Through a first-person POV, we’re given insight into how Jules is thinking and feeling at any given moment, making some of the scenes with his father that much more difficult to read. I repeatedly wanted to wrap Jules in a big hug, and tell him that everything would be okay. That he’d be able to make it out, and that things would be better. Because of this, it was also incredibly easy to put myself in his shoes, and to root for his happy ending. His character arc was wonderful to read about; to watch him grow and settle into his identity, to stand up for himself, and for him to find joy despite everything.
If you love hurt/comfort and the found family trope (and you’re in the right mindspace to read), Fifteen Hundred Miles from the Sun is one you can’t miss. The found family trope is so strong, with Jules’ supportive friend group being there for him every step of the way. I loved every single one of them; Jordan, Itzel, Lou, Piña, and Rolie were such supportive friends, and eerily reminiscent of my own friend group.
I would be remiss if I also didn’t talk about Jules’ relationship with his sister, Xo, and his relationship with his grandfather, who he calls Güelo. Jules’ relationship with his sister and Güelo were one of my favorite parts of the book. It was evident how much love and support flowed between them; how much they both cared about him.
One of my favorite things about Fifteen Hundred Miles from the Sun is how the author doesn’t stop to explain cultural references, or translate Spanish. As a reader of color, who grew up reading about countless white people things (I still have so many questions), it makes me so happy to see characters of color being their true, authentic selves without any translations — and for authors of color to be able to write that authenticity. Also, Google is free, and readers should be able to do their own research.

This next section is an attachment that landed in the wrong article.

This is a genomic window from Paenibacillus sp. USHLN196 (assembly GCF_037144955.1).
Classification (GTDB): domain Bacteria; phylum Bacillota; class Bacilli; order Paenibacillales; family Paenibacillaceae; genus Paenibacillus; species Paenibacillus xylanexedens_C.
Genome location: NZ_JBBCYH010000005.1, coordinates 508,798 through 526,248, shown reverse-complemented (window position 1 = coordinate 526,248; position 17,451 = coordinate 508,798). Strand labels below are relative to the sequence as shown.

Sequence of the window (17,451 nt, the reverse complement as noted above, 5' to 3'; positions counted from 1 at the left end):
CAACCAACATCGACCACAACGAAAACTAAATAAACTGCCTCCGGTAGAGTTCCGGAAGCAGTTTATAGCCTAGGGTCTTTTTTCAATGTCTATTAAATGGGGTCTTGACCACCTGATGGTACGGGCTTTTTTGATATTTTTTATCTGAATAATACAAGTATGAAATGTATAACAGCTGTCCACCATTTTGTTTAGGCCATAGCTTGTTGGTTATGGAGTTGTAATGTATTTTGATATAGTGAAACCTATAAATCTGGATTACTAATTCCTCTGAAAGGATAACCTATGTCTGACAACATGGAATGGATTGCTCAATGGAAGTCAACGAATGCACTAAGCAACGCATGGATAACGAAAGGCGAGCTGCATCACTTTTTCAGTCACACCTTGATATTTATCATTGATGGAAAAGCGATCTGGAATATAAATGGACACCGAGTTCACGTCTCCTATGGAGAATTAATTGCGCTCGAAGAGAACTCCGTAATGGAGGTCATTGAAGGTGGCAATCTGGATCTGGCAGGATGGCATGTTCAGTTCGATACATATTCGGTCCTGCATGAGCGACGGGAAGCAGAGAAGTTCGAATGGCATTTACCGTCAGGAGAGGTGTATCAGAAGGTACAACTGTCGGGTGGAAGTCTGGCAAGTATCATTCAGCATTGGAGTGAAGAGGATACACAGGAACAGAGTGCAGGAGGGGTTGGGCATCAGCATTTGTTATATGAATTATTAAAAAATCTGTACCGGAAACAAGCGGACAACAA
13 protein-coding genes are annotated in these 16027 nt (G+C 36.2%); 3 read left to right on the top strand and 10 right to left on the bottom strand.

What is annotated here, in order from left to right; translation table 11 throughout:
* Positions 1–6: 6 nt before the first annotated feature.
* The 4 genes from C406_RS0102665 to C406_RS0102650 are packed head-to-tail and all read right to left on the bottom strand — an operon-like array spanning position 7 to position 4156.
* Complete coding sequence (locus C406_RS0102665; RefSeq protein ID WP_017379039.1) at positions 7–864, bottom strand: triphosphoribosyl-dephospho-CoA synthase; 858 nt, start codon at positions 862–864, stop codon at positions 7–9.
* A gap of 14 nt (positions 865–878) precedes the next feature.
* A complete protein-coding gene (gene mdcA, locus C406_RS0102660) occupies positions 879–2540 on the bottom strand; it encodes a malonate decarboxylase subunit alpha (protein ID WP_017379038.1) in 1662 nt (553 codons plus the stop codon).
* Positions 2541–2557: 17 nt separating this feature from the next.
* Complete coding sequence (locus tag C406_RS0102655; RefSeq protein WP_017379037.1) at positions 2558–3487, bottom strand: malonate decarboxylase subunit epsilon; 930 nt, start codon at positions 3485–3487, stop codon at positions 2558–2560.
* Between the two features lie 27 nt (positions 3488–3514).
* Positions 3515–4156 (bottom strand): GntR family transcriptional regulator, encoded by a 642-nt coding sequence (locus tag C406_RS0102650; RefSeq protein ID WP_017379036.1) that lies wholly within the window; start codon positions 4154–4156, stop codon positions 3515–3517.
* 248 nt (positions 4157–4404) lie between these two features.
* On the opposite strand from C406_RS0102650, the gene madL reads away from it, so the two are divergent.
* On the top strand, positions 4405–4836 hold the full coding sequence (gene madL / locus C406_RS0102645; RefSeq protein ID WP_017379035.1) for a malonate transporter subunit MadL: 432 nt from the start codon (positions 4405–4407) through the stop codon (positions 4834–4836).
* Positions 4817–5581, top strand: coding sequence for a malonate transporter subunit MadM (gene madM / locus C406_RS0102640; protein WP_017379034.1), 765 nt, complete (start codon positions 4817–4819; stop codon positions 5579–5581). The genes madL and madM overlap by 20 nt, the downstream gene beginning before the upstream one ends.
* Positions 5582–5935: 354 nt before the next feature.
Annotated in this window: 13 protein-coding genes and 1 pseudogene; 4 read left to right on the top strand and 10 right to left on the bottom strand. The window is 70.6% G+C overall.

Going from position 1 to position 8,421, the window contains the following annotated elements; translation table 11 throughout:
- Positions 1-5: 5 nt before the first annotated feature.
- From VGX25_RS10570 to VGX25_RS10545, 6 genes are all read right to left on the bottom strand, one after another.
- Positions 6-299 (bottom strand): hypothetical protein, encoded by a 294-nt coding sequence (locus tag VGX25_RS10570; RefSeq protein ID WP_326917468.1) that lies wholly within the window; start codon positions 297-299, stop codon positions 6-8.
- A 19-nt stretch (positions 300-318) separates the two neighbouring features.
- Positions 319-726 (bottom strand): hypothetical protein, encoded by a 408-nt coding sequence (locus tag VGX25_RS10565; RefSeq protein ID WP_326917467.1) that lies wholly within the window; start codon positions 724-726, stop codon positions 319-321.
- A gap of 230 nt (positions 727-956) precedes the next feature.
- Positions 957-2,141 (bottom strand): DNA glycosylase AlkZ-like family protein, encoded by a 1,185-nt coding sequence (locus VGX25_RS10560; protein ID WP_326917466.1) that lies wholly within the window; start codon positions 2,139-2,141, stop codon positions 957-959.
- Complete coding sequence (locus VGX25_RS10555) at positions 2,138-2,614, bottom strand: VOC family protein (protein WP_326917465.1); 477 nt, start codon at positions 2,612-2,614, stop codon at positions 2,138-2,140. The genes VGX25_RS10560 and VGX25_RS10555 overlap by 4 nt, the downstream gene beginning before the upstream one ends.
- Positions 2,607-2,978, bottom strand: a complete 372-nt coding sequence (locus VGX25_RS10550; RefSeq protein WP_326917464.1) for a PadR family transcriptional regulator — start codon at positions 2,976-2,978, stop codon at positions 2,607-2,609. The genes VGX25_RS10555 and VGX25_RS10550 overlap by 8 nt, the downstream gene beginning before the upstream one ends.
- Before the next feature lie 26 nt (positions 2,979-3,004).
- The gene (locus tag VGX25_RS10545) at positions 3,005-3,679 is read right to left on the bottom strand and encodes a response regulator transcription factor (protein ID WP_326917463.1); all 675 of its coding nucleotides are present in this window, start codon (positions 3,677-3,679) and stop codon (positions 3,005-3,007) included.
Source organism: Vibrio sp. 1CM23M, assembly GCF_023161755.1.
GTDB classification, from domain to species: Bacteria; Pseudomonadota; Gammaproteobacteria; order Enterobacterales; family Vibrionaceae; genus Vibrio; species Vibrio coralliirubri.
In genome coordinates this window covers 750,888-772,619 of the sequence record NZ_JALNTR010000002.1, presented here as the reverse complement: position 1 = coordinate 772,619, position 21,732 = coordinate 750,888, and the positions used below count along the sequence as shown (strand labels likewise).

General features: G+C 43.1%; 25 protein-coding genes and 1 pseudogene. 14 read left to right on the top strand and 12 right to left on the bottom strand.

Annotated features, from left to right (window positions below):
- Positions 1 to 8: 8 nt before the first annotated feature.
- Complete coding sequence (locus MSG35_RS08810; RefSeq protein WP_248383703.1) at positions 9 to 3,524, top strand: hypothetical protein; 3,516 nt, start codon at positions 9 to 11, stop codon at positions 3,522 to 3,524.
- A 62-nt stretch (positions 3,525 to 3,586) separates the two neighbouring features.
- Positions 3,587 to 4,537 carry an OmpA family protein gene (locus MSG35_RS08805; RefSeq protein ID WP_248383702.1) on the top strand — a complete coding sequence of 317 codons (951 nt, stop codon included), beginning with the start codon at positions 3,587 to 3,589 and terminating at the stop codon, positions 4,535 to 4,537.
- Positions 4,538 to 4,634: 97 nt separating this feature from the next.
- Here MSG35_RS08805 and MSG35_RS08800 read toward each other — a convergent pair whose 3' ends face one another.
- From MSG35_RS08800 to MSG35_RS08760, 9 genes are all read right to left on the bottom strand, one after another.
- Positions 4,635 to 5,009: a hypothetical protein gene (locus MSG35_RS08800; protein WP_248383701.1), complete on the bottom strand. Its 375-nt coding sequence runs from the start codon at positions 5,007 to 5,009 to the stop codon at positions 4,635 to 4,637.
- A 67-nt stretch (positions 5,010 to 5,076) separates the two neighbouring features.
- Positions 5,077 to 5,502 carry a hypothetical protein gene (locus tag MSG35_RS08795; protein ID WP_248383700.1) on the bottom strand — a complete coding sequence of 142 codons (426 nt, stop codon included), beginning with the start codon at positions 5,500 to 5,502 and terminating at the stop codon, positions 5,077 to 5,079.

Mat, the love interest, was an interesting character for me. I couldn’t really connect with him, but I did love how much he truly cared about Jules, and was willing to give Jules space when he needed it. I think overall, I just struggled with the lack of character development he went through. Which is fine; it’s Jules’ story, not his. I also thought it was surprising how quickly Mat and Jules’ relationship developed, and think I would’ve enjoyed it more if we’d gotten to read about their relationship, rather than being given a montage/highlights reel of how they fell for each other.
Overall, I really enjoyed Fifteen Hundred Miles from the Sun, and would recommend it to readers who are fans of found family, hurt/comfort, and in a headspace where they’re able to read something a little heavier. I would highly, highly encourage you to check out ownvoices reviewers, such as these ones.
Jonny (not pronoun particular) is a product of the Great State of Texas, born and raised near and along the Gulf Coast and currently living on unceded Jumanos and Tonkawa land. They are a Sagittarius sun, Capricorn moon, and Aquarius rising; an Earth Bender (but will also accept Fire Bender only if they can be a Sun Warrior); and a proud chaotic neutral.
They are an author of young adult literature, mostly within the contemporary genre and usually #OwnVoices, inspired by their own Tejanx & Chicanx and queer identities. Whether they’re writing about coming out in a Mexican American household, immigration, mariachi, or being in a brand new place for the first time, Jonny ultimately hopes Latinx young people feel seen in their writing.
When not writing, Jonny enjoys reading, playing Dungeons and Dragons, bar hopping, listening to Selena, and spending hours on airline websites, considering all the places they might disappear to for a month if they weren’t so poor.